On the other hand, if the maximum x-axis charge time and/or the maximum y-axis charge time is greater than the threshold, decision 720 branches to “Yes” branch 728. At step 730, processing identifies adjacent sensor locations corresponding to the maximum charge times. For example, if the maximum x-axis charge time sensor location is at a 4th position, processing identifies sensors at the 3rd and 5th positions as adjacent x-axis sensor locations.

At step 735, processing computes adjacent charge time ratios that are a “delta up” value and a “delta down” value based upon the adjacent x-axis sensor locations' charge times. As can be seen, in order to convert charge times to ratios, delta-up is equal to the “upper” adjacent x-axis charge time (e.g., sensor location 5 charge time) divided by twice the maximum x-axis charge time and delta-down is equal to the “lower” adjacent x-axis charge time (e.g., sensor location 3 charge time) divided by twice the maximum x-axis charge time.

A determination is made as to which adjacent x-axis charge time ratio is larger in order to “fine-tune” the x-axis position, such as whether the x-axis position is above or below the maximum x-axis charge time sensor location (decision 740). If delta up is larger, decision 740 branches to “Yes” branch 742, whereupon processing sets an x-axis position equal to the maximum x-axis charge time sensor location (e.g., 4th position) combined with the delta up ratio (e.g., 0.6) and multiplied by the resolution of the x-axis (e.g., 100 dpi) (step 745). On the other hand, if delta down is larger, decision 740 branches to “No” branch 748, whereupon processing sets an x-axis position equal to the maximum x-axis charge time sensor location (e.g., 4th position) subtracted by the delta down ratio and multiplied by the resolution of the x-axis (step 750). As such, the computed x-axis position is the x-axis pixel location of where the user is touching the touchpad.

Likewise, at step 760, processing computes a “delta right” value and a “delta left” value based upon the adjacent y-axis sensor locations' charge times. Again, as can be seen, in order to convert charge times to ratios, delta-right is equal to the “right” adjacent y-axis charge time divided by twice the maximum y-axis charge time and delta-left is equal to the “left” adjacent y-axis charge time divided by twice the maximum y-axis charge time.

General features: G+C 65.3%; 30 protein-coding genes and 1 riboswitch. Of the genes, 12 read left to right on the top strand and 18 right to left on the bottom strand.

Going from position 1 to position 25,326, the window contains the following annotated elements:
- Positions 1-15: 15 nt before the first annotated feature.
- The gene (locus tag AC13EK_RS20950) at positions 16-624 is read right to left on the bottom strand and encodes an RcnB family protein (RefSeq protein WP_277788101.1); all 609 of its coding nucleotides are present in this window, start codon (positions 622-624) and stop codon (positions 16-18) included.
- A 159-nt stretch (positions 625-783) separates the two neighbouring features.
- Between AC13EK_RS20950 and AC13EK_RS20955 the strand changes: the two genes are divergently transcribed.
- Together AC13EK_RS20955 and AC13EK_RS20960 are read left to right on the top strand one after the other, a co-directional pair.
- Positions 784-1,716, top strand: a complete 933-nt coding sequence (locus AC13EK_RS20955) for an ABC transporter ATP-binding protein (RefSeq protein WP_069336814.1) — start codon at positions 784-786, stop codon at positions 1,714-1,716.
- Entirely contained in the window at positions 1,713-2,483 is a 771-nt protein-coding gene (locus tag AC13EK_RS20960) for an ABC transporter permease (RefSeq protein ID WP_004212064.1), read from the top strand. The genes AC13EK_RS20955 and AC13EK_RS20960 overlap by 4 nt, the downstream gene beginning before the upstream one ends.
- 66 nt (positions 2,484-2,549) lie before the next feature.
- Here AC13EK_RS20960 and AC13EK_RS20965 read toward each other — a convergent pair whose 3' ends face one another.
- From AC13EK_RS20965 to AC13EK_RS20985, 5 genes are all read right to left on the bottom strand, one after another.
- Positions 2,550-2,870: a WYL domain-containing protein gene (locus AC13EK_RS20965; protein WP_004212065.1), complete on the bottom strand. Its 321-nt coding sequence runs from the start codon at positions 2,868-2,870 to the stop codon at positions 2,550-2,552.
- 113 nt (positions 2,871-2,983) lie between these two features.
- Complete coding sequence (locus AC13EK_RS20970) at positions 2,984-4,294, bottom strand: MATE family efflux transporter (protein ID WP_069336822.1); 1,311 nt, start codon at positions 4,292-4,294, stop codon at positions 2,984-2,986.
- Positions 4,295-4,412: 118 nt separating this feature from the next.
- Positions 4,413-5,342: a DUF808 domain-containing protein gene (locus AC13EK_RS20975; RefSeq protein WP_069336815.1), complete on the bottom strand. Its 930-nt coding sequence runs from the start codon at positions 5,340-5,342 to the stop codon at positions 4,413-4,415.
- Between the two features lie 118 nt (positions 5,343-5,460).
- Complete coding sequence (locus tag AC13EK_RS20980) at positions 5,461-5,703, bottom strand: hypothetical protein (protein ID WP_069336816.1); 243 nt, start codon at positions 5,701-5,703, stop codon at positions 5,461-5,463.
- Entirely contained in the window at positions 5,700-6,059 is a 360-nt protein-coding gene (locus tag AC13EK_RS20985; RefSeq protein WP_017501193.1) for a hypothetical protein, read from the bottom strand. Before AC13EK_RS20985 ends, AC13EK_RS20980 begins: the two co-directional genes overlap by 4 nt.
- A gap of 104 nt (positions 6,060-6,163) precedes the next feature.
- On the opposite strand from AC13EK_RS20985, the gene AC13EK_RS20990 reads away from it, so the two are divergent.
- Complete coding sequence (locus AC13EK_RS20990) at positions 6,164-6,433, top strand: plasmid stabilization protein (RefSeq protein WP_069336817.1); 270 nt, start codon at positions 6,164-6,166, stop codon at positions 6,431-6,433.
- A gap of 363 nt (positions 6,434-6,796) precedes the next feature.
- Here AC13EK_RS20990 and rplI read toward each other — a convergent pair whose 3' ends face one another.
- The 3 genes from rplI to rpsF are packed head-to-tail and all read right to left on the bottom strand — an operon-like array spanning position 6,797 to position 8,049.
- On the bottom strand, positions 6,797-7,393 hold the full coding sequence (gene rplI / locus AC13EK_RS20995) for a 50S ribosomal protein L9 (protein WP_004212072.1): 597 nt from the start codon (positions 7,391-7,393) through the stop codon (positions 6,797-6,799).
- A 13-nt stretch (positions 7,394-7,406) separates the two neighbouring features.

A determination is made as to which adjacent y-axis charge time ratio is larger in order to “fine-tune” the y-axis position, such as whether the y-axis position is to the right or to the left of the maximum y-axis charge time sensor location (decision 770). If delta right is larger, decision 770 branches to “Yes” branch 772, whereupon processing sets a y-axis position equal to the maximum y-axis charge time sensor location combined with the delta up ratio and multiplied by the resolution of the y-axis (e.g., 100 dpi) (step 775). As such, the computed y-axis position is the y-axis pixel location where the user is touching the touchpad. On the other hand, if delta left is larger, decision 770 branches to “No” branch 778, whereupon processing sets a y-axis position equal to the maximum y-axis charge time sensor location subtracted by the delta left ratio and multiplied by the resolution of the y-axis (step 780). By using the x-axis position and the y-axis position, a contact location may be determined that identifies the location that the user is touching the touchpad. Processing ends at 790.

FIG. 8 is a schematic according to one embodiment of the present invention. Schematic 800 includes microcontroller 115, which couples to sensors 830. Each of sensors 830 couples to one of pull-up resistors 160. A portion of sensors 830 correspond to x-axis sensor locations and a portion of sensor 830 correspond to y-axis sensor locations. As discussed previously, resistors 160 may be configured to be pull-down resistors and, in this embodiment, microcontroller 115 performs steps opposite to that shown in FIG. 6 to capture charge times.

FIG. 9 is a board layout according to one embodiment of the present invention. Layout 900 corresponds to schematic 800 shown in FIG. 8. Touchpad 100 includes multiple sensors that are configured in an 8 by 6 matrix. In one embodiment, as discussed earlier, touchpad 100 includes electrodes that are constructed of copper material on a printed circuit board. In this embodiment, touch pad 100 may be covered by a thin insulating material, such as vellum or thin Plexiglas. In turn, each electrode forms a sensor that, when a voltage is applied, inherently creates a capacitive charge. The embodiment shown in FIG. 9 shows that touch pad 100 includes an 8×6 matrix of diamond shaped sensors. As one skilled in the art can appreciate, other patterns and sizes may be used to implement touchpad 100.